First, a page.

ATD Blog

Gender Inclusivity Is Key in a Post-COVID-19 Business World

Wednesday, May 20, 2020

One thing we know coming out of the COVID-19 pandemic: The world will not look the same on the other side.

As we look to the future, we know we’re all going to have to rethink our business strategies. We’re going to need more innovation, new perspectives, creative leadership, and courage. To do that, we will need to call on every leader to step up. Inclusion and diversity will be key.

Stronger, more inclusive leadership pipelines are essential to help companies find fresh, new perspectives and wisdom. Traditionally, women have been left out of these pipelines. But moving forward, gender diversity is going to be even more important.

Companies are going to need to be stronger and, in most cases, work with fewer resources. They’re going to need to unleash new capabilities and seek out leaders who think and operate differently, and gender diversity will be key.

Leadership Lacks Gender Diversity

DDI’s Executive Leadership Outlook 2020 revealed more than half of organizations didn’t assess a single female candidate when looking for their next chief executive officer. It also found that when only one woman was in the CEO pool, she was never selected for the role. More so, female candidates comprised only 25 percent of executive candidates and 19 percent of C-level candidates.

This is troubling because data shows that organizational diversity and female leadership produces favorable results.


The Global Leadership Forecast revealed that organizations with above-average gender diversity are 1.4 times as likely to have sustained profitable growth. But what does above-average gender diversity mean? It means women comprise at least 30 percent of the company’s overall employee roster and at least 20 percent of senior leadership.

Leaders in organizations that have more gender diversity are:

  • 1.5 times more likely to work across organizational boundaries and create synergies
  • twice as likely to collaborate to create new solutions and multiple perspectives to determine success
  • 1.7 times more likely to have leadership strength across their organizations
  • more likely to experiment and embrace failure in pursuit of innovation.

How Will Female Leaders Guide Us Through the COVID-19 Crisis?

As a member of the Women’s Business Collaborative, I participated in a webinar during which Carly Fiorina, the first woman to head a Fortune 25 company, Hewlett-Packard, suggested that “tough times reveal character.”


They reveal the character of a company’s culture and leaders. She went on to say that leading in a crisis necessitates service leadership, problem solving, collaboration, empathy, and leading from a position of humility and courage.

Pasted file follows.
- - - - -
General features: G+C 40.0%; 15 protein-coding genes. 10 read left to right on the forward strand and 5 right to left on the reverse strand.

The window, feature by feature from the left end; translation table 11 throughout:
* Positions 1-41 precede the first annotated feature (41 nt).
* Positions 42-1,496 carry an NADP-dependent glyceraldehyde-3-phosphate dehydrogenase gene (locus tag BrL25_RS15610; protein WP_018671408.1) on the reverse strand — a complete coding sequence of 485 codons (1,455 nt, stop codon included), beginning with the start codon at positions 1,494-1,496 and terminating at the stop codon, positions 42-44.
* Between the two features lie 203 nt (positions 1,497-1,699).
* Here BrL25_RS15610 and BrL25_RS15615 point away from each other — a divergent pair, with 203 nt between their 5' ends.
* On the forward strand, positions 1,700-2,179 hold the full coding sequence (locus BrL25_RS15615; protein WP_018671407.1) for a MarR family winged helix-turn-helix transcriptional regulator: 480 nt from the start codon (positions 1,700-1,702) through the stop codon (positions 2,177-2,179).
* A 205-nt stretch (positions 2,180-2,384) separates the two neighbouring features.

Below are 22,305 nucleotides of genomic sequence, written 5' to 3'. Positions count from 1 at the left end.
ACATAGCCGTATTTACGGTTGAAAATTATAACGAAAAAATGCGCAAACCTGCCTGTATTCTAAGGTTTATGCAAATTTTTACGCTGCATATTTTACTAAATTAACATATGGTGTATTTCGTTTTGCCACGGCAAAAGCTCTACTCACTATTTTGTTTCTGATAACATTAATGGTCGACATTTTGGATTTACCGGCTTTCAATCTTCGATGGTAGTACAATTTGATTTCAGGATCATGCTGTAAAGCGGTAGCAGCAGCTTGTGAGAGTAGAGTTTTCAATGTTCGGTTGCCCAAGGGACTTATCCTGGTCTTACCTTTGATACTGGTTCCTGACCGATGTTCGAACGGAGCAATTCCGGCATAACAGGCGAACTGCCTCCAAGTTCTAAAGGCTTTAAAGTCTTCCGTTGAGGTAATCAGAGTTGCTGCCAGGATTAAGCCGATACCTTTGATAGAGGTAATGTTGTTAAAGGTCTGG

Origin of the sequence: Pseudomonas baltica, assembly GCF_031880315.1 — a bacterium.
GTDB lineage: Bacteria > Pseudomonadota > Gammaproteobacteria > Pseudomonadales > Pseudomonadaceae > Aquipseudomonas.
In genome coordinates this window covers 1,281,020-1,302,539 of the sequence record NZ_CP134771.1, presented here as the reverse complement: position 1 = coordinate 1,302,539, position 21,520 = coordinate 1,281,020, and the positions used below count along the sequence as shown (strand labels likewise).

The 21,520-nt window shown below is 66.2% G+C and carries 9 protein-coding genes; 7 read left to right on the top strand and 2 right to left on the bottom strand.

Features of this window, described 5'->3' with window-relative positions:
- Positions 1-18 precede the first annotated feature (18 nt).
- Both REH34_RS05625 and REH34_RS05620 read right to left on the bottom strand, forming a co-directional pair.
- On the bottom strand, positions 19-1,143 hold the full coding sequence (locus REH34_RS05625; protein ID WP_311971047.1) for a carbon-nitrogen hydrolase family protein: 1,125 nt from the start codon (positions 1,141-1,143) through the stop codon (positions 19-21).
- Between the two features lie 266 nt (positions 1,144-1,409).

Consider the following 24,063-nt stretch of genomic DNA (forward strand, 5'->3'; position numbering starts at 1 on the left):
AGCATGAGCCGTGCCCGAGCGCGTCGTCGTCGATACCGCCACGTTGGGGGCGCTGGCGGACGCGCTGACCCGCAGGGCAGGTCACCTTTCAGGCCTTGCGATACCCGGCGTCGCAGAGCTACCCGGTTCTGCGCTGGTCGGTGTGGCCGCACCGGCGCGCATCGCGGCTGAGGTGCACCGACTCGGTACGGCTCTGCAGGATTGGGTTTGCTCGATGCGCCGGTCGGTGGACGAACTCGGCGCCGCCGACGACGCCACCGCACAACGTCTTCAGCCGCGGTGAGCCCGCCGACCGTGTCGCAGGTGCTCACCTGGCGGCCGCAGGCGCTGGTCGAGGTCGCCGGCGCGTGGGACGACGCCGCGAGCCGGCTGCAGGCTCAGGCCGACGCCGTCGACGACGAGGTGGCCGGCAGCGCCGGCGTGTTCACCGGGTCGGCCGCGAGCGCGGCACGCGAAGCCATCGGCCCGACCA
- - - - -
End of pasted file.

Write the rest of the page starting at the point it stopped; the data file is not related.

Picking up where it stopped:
Women leaders often tend to be strong in these areas, particularly in showing empathy. As an organizational psychologist and the head of a leadership consultancy, I know a crisis like the COVID-19 pandemic affects everyone differently. When uncertainty, fear, and other emotions run high, our associates look to their leaders to address practical business needs, personal needs, and emotions. During these times, soft skills are extremely important, especially authentic listening, empathy, and understanding.

During his keynote in San Diego at the 2018 ATD International Conference & Exposition, former President Barack Obama referenced former President John F. Kennedy’s quote, “There is no problem that man cannot solve,” but lightheartedly added, “by listening to women, primarily, or so I’ve observed.” His comment elicited applause from the audience.

I'll be speaking at the ATD Virtual Conference in June. I invite women and men to join me for my session, Amplify: Power Moves for Women and Their Allies to Ignite Impact, and the Q&A afterward. We will discuss how women can ignite their own impact as well as how everyone can become better mentors, leaders, co-workers, and parents to this generation of women and the next.

Leadership is always important—but even more so in times of crisis.

See you soon virtually!

About the Author

Tacy M. Byham, PhD, is CEO of Development Dimensions International (DDI). She is co-author of the book Your First Leadership Job: How Catalyst Leaders Bring Out the Best in Others.

1 Comment
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I agree with Tacy that there need to be more women in leadership roles especially during this health crisis but unfortunately I also think that there is a greater risk to losing female leaders as well. The women tends to be the primary caregiver at home with childcare and even home schooling now. It is important to build in safeguards at work to protect women leaders. Ammerman & Groysberg point this out inter HBR article Why the Crisis is Putting Companies at Risk of Losing Female Talent
This has been going on for so long with so many reports like this. I don't think this about the women's role as much as it is a cultural mindset and the control of power. It is deeply internalized misogyny and not enough people in power taking responsibility to reverse it.
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